Galaxy–galaxy lensing with the DES-CMASS catalogue: measurement and constraints on the galaxy-matter cross-correlation
ABSTRACT The DMASS sample is a photometric sample from the DES Year 1 data set designed to replicate the properties of the CMASS sample from BOSS, in support of a joint analysis of DES and BOSS beyond the small overlapping area. In this paper, we present the measurement of galaxy–galaxy lensing using the DMASS sample as gravitational lenses in the DES Y1 imaging data. We test a number of potential systematics that can bias the galaxy–galaxy lensing signal, including those from shear estimation, photometric redshifts, and observing conditions. After careful systematic tests, we obtain a highly significant detection of the galaxy–galaxy lensing signal, with total S/N = 25.7. With the measured signal, we assess the feasibility of using DMASS as gravitational lenses equivalent to CMASS, by estimating the galaxy-matter cross-correlation coefficient rcc. By jointly fitting the galaxy–galaxy lensing measurement with the galaxy clustering measurement from CMASS, we obtain $r_{\rm cc}=1.09^{+0.12}_{-0.11}$ for the scale cut of $4 \, h^{-1}{\rm \,\,Mpc}$ and $r_{\rm cc}=1.06^{+0.13}_{-0.12}$ for $12 \, h^{-1}{\rm \,\,Mpc}$ in fixed cosmology. By adding the angular galaxy clustering of DMASS, we obtain rcc = 1.06 ± 0.10 for the scale cut of $4 \, h^{-1}{\rm \,\,Mpc}$ and rcc = 1.03 ± 0.11 for $12 \, h^{-1}{\rm \,\,Mpc}$. The resulting more »
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Award ID(s):
Publication Date:
NSF-PAR ID:
10349833
Journal Name:
Monthly Notices of the Royal Astronomical Society
Volume:
509
Issue:
2
Page Range or eLocation-ID:
2033 to 2047
ISSN:
0035-8711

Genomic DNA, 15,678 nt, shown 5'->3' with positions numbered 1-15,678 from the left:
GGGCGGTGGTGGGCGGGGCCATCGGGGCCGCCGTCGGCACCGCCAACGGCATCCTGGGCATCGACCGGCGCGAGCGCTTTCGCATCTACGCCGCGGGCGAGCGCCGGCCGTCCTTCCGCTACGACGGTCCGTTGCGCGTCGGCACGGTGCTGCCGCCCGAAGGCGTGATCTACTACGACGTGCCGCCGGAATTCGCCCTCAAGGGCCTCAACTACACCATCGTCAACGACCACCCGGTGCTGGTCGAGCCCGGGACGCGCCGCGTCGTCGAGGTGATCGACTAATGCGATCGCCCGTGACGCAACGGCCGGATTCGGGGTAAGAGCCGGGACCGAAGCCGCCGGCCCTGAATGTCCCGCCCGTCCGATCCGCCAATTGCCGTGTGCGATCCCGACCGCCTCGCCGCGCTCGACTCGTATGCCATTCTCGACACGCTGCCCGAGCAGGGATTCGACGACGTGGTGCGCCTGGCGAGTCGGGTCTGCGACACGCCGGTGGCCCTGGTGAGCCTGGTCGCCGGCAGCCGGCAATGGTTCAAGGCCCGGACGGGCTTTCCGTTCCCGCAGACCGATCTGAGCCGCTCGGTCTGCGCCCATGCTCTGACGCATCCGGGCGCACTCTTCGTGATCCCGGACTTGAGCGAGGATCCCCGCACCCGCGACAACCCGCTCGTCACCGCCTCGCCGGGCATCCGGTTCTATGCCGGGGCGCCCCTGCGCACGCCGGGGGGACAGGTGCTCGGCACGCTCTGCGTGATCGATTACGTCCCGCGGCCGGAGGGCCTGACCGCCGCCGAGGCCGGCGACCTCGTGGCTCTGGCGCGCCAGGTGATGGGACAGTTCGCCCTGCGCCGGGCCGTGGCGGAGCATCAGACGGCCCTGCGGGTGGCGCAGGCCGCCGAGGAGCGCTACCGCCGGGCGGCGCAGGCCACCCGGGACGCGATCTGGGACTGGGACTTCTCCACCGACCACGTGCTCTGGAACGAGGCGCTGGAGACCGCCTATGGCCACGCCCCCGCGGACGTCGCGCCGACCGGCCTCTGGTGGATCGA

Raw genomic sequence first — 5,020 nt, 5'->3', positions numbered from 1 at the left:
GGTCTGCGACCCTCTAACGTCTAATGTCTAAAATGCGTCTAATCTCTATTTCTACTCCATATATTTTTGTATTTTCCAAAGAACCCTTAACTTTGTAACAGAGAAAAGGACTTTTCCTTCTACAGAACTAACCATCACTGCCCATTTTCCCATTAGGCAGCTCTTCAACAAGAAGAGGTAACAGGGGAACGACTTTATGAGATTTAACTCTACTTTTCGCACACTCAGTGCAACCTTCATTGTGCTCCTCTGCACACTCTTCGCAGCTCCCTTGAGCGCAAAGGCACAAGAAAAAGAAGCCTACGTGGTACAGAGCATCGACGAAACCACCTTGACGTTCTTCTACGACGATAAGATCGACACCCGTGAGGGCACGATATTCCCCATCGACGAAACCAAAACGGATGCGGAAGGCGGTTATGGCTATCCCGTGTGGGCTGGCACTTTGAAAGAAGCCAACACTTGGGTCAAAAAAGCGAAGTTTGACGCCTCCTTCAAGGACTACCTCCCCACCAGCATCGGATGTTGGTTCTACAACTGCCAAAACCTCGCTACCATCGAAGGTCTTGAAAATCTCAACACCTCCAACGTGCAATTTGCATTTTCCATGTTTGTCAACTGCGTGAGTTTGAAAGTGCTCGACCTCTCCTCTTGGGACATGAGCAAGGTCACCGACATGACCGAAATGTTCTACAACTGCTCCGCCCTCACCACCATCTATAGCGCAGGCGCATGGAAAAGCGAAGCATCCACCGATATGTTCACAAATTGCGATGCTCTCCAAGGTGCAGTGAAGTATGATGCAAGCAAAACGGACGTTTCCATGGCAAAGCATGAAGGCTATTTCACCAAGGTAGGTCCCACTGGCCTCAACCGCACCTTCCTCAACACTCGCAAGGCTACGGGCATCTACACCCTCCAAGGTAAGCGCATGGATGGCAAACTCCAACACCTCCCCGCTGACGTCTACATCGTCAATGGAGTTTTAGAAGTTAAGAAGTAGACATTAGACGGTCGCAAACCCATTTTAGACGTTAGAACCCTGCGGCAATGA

1. ABSTRACT The DES-CMASS sample (DMASS) is designed to optimally combine the weak lensing measurements from the Dark Energy Survey (DES) and redshift-space distortions (RSD) probed by the CMASS galaxy sample from the Baryonic Oscillation Spectroscopic Survey. In this paper, we demonstrate the feasibility of adopting DMASS as the equivalent of CMASS for a joint analysis of DES and BOSS in the framework of modified gravity. We utilize the angular clustering of the DMASS galaxies, cosmic shear of the DES metacalibration sources, and cross-correlation of the two as data vectors. By jointly fitting the combination of the data with the RSD measurements from the CMASS sample and Planck data, we obtain the constraints on modified gravity parameters $\mu _0=-0.37^{+0.47}_{-0.45}$ and $\Sigma _0=0.078^{+0.078}_{-0.082}$. Our constraints of modified gravity with DMASS are tighter than those with the DES Year 1 redMaGiC sample with the same external data sets by 29 per cent for μ0 and 21 per cent for Σ0, and comparable to the published results of the DES Year 1 modified gravity analysis despite this work using fewer external data sets. This improvement is mainly because the galaxy bias parameter is shared and more tightly constrained by both CMASS and DMASS, effectivelymore »